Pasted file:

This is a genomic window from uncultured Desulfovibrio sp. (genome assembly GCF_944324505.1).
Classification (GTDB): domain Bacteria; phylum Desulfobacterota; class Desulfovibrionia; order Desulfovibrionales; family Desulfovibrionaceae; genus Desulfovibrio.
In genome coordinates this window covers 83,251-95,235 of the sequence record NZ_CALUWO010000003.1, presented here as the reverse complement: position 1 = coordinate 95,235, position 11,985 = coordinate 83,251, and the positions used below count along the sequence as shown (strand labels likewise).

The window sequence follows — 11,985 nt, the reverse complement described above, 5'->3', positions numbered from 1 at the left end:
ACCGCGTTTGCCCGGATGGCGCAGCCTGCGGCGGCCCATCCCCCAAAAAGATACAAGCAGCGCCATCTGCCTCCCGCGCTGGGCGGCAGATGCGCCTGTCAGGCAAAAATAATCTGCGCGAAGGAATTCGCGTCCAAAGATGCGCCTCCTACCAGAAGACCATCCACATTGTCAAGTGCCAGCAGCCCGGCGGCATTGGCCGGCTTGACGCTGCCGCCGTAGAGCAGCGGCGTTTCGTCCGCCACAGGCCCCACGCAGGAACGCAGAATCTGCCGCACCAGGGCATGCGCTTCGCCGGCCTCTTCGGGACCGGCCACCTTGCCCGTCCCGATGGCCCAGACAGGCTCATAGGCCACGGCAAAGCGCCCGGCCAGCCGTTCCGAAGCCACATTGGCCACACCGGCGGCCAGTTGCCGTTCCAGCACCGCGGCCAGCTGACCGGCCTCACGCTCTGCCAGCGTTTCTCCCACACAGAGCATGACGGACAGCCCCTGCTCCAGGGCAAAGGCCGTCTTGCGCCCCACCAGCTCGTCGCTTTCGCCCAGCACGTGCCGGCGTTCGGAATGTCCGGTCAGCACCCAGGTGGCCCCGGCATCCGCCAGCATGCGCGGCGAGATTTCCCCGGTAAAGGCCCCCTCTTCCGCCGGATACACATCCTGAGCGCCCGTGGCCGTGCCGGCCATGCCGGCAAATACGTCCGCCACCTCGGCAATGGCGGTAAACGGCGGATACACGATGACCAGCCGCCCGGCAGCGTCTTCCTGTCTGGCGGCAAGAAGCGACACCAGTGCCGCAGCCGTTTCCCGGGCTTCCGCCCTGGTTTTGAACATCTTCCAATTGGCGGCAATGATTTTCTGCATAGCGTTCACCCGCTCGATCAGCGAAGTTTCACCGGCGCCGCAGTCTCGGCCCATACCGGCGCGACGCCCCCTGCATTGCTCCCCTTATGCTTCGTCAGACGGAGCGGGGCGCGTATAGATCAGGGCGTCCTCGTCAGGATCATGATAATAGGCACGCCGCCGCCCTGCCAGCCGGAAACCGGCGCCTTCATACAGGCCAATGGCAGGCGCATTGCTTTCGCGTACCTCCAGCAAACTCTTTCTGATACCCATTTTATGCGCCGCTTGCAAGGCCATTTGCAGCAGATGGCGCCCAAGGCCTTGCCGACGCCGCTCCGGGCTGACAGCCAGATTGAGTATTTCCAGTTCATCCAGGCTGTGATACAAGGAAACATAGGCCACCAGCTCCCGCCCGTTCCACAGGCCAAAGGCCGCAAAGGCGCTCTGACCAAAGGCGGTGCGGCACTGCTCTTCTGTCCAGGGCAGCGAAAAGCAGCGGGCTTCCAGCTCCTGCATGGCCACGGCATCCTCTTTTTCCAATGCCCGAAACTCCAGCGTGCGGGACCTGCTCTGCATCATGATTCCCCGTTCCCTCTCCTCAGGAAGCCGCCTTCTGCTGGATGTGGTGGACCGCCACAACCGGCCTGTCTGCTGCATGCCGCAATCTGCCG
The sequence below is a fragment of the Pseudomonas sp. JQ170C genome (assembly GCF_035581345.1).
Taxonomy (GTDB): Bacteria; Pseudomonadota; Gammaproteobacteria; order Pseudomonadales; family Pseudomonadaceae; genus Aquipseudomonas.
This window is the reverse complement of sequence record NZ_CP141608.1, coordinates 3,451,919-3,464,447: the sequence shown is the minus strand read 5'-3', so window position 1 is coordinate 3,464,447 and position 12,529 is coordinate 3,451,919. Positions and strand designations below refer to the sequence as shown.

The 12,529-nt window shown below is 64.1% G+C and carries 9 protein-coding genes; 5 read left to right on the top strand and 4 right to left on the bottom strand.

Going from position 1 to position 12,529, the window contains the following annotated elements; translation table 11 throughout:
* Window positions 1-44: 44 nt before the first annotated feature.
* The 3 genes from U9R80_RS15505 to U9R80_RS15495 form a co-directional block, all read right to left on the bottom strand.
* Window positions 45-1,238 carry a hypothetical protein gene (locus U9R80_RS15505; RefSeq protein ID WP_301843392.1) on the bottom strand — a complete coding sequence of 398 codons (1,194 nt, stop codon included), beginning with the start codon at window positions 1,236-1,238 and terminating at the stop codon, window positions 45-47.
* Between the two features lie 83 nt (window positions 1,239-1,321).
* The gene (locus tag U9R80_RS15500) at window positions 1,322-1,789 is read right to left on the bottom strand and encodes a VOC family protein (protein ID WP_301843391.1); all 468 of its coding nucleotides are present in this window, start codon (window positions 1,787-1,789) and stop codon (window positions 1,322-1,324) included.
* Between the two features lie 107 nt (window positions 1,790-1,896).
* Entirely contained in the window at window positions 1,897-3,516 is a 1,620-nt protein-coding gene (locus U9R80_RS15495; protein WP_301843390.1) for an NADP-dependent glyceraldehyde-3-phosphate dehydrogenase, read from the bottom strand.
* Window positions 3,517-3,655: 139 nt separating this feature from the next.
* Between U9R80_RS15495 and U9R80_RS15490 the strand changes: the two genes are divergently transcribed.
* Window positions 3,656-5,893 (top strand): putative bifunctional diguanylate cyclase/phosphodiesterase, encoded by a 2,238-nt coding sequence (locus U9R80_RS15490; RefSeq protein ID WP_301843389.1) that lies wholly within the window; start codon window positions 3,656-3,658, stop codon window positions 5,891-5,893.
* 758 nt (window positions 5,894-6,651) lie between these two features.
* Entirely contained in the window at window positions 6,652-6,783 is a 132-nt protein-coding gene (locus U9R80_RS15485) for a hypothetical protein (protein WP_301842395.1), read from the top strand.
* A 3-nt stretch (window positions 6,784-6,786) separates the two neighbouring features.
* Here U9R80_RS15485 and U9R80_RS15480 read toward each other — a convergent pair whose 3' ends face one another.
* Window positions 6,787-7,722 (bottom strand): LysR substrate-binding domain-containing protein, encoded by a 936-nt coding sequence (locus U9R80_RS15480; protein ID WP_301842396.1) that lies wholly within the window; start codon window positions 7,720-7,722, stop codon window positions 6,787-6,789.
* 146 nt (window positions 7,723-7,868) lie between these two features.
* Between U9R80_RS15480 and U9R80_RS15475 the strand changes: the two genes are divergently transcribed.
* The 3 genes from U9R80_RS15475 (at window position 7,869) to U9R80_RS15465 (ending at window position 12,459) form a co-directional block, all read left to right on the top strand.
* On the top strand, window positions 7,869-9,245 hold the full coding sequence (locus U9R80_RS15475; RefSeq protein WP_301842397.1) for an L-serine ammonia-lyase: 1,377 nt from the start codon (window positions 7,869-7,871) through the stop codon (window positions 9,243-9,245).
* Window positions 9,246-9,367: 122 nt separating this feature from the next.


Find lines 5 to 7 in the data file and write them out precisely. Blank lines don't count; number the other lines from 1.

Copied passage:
ACCGCGTTTGCCCGGATGGCGCAGCCTGCGGCGGCCCATCCCCCAAAAAGATACAAGCAGCGCCATCTGCCTCCCGCGCTGGGCGGCAGATGCGCCTGTCAGGCAAAAATAATCTGCGCGAAGGAATTCGCGTCCAAAGATGCGCCTCCTACCAGAAGACCATCCACATTGTCAAGTGCCAGCAGCCCGGCGGCATTGGCCGGCTTGACGCTGCCGCCGTAGAGCAGCGGCGTTTCGTCCGCCACAGGCCCCACGCAGGAACGCAGAATCTGCCGCACCAGGGCATGCGCTTCGCCGGCCTCTTCGGGACCGGCCACCTTGCCCGTCCCGATGGCCCAGACAGGCTCATAGGCCACGGCAAAGCGCCCGGCCAGCCGTTCCGAAGCCACATTGGCCACACCGGCGGCCAGTTGCCGTTCCAGCACCGCGGCCAGCTGACCGGCCTCACGCTCTGCCAGCGTTTCTCCCACACAGAGCATGACGGACAGCCCCTGCTCCAGGGCAAAGGCCGTCTTGCGCCCCACCAGCTCGTCGCTTTCGCCCAGCACGTGCCGGCGTTCGGAATGTCCGGTCAGCACCCAGGTGGCCCCGGCATCCGCCAGCATGCGCGGCGAGATTTCCCCGGTAAAGGCCCCCTCTTCCGCCGGATACACATCCTGAGCGCCCGTGGCCGTGCCGGCCATGCCGGCAAATACGTCCGCCACCTCGGCAATGGCGGTAAACGGCGGATACACGATGACCAGCCGCCCGGCAGCGTCTTCCTGTCTGGCGGCAAGAAGCGACACCAGTGCCGCAGCCGTTTCCCGGGCTTCCGCCCTGGTTTTGAACATCTTCCAATTGGCGGCAATGATTTTCTGCATAGCGTTCACCCGCTCGATCAGCGAAGTTTCACCGGCGCCGCAGTCTCGGCCCATACCGGCGCGACGCCCCCTGCATTGCTCCCCTTATGCTTCGTCAGACGGAGCGGGGCGCGTATAGATCAGGGCGTCCTCGTCAGGATCATGATAATAGGCACGCCGCCGCCCTGCCAGCCGGAAACCGGCGCCTTCATACAGGCCAATGGCAGGCGCATTGCTTTCGCGTACCTCCAGCAAACTCTTTCTGATACCCATTTTATGCGCCGCTTGCAAGGCCATTTGCAGCAGATGGCGCCCAAGGCCTTGCCGACGCCGCTCCGGGCTGACAGCCAGATTGAGTATTTCCAGTTCATCCAGGCTGTGATACAAGGAAACATAGGCCACCAGCTCCCGCCCGTTCCACAGGCCAAAGGCCGCAAAGGCGCTCTGACCAAAGGCGGTGCGGCACTGCTCTTCTGTCCAGGGCAGCGAAAAGCAGCGGGCTTCCAGCTCCTGCATGGCCACGGCATCCTCTTTTTCCAATGCCCGAAACTCCAGCGTGCGGGACCTGCTCTGCATCATGATTCCCCGTTCCCTCTCCTCAGGAAGCCGCCTTCTGCTGGATGTGGTGGACCGCCACAACCGGCCTGTCTGCTGCATGCCGCAATCTGCCG
The sequence below is a fragment of the Pseudomonas sp. JQ170C genome (assembly GCF_035581345.1).
Taxonomy (GTDB): Bacteria; Pseudomonadota; Gammaproteobacteria; order Pseudomonadales; family Pseudomonadaceae; genus Aquipseudomonas.